The Role of Framing in Behavioural Economics

Behavioural economics is a field that combines psychology and economics to understand how people make decisions. It challenges the traditional economic assumption that individuals are rational and always make decisions that maximize their own self-interest. Instead, behavioural economics recognizes that human behaviour is influenced by a variety of factors, including emotions, biases, and social norms.

The Power of Framing

One of the key concepts in behavioural economics is framing. Framing refers to the way information is presented or framed, which can significantly influence how individuals perceive and respond to it.

In other words, the way a message is framed can change people's attitudes and behaviours. For example, imagine you are given two options: a 90% chance of winning $100 or a guaranteed $50. Most people would choose the guaranteed $50 because it feels like a safer option. However, if the same options are framed differently as a 10% chance of losing $100 or a guaranteed $50, most people would choose the 10% chance of losing because it feels like a better deal. This example illustrates how framing can influence our decision-making process. The same information presented in different ways can lead to different outcomes.

The Role of Framing in Decision-Making

Framing plays a crucial role in decision-making because it affects how we perceive risks and rewards.

In traditional economics, individuals are assumed to be risk-averse, meaning they prefer certainty over uncertainty. However, behavioural economics suggests that individuals are not always risk-averse and can be influenced by how information is presented. For instance, studies have shown that people are more likely to take risks when faced with potential losses than when presented with potential gains. This phenomenon is known as loss aversion, and it is a result of how information is framed. When a decision is framed as a potential loss, individuals are more likely to take risks to avoid the loss. Another way framing affects decision-making is through anchoring.

Anchoring refers to the tendency to rely too heavily on the first piece of information presented when making decisions. For example, if you are told that a product costs $100, you may perceive it as expensive. However, if you are first told that the product was originally priced at $200, you may perceive it as a good deal. The initial price presented acts as an anchor, influencing how we perceive the current price.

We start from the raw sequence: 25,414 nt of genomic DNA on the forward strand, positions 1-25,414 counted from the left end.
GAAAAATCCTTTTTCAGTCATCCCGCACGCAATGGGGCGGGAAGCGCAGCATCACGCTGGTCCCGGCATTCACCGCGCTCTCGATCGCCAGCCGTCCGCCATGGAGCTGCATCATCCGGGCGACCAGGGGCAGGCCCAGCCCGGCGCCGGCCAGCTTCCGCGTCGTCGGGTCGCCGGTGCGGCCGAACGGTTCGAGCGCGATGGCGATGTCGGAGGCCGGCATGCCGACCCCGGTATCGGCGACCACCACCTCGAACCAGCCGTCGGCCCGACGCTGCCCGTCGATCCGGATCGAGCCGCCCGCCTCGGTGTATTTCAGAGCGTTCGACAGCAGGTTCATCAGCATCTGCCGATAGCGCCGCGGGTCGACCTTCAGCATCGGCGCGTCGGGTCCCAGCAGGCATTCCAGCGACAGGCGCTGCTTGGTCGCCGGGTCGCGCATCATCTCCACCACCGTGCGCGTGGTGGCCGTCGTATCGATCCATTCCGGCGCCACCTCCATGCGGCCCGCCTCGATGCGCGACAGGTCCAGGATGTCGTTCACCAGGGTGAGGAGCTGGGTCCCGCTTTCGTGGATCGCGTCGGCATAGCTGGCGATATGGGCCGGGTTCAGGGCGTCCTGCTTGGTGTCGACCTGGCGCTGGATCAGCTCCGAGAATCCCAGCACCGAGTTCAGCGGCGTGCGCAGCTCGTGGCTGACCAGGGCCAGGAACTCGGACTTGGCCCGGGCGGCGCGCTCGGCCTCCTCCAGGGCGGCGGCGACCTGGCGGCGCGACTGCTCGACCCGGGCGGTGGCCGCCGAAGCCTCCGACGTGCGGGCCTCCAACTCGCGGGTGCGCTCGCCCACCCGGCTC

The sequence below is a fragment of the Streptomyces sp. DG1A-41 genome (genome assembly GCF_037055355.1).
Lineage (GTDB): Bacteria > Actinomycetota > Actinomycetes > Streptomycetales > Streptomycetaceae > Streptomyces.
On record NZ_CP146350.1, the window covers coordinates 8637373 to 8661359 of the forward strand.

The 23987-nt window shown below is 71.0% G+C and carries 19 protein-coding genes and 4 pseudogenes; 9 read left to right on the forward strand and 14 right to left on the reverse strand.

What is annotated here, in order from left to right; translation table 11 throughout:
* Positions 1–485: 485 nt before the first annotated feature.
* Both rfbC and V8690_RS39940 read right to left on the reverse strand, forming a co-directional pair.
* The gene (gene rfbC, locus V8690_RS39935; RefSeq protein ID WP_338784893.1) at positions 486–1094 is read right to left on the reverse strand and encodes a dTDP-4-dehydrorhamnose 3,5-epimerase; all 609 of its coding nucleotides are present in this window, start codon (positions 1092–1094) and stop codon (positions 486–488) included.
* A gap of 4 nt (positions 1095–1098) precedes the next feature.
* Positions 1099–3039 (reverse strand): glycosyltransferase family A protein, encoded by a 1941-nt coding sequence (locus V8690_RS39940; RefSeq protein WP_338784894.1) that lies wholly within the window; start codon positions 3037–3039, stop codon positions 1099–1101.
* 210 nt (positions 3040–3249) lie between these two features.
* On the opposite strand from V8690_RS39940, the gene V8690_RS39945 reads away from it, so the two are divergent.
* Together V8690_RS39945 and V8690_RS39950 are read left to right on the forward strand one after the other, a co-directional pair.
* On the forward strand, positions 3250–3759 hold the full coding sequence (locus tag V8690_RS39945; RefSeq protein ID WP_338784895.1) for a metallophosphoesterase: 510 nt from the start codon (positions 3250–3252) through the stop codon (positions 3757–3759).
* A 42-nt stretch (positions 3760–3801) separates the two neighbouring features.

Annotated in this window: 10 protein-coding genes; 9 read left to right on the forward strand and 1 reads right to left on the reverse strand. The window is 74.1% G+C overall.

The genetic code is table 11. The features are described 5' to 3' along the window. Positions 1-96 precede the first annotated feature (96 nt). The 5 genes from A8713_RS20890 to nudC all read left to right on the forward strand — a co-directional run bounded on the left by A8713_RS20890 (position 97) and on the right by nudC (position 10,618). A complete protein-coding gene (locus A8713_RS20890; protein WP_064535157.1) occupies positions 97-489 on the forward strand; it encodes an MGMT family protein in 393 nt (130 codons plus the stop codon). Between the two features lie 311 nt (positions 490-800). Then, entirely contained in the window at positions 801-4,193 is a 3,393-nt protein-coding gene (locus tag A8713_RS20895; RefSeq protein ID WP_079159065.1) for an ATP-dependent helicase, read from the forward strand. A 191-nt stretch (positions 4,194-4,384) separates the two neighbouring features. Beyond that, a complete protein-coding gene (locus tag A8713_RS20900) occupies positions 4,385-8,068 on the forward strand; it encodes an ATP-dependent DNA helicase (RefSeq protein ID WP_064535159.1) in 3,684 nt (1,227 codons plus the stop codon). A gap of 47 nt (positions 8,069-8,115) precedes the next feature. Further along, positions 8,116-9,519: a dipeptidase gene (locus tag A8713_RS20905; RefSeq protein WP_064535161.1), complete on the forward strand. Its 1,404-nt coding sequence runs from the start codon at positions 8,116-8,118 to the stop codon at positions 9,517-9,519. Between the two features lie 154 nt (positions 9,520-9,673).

The Influence of Framing on Consumer Behaviour

Framing also plays a significant role in consumer behaviour.

Marketers and advertisers use framing techniques to influence consumer perceptions and behaviours. For example, they may use positive framing to highlight the benefits of a product or service, or they may use negative framing to emphasize the consequences of not using their product or service. One common framing technique used in marketing is social proof. Social proof refers to the tendency for individuals to conform to the actions or opinions of others. Marketers often use this technique by highlighting how many people have already purchased or used their product, creating a sense of popularity and trust. Another framing technique used in marketing is scarcity.

Scarcity refers to the perception that something is more valuable when it is limited or in high demand. Marketers often use this technique by creating a sense of urgency or scarcity around their products or services, leading consumers to believe they must act quickly before missing out.

The Ethical Implications of Framing

While framing can be a powerful tool in influencing behaviour, it also raises ethical concerns. By manipulating how information is presented, individuals may be led to make decisions that are not in their best interest. For example, marketers may use negative framing to create fear and anxiety around a product or service, leading individuals to make impulsive and irrational decisions. Furthermore, framing can also perpetuate biases and stereotypes.

For instance, if a product is marketed towards a specific gender or race, it can reinforce societal norms and expectations, limiting the choices and opportunities for individuals.


In conclusion, framing plays a significant role in behavioural economics by influencing decision-making and consumer behaviour. It highlights the importance of understanding how information is presented and how it can impact our perceptions and behaviours. While framing can be a powerful tool, it also raises ethical concerns that must be addressed to ensure individuals are making informed and rational decisions.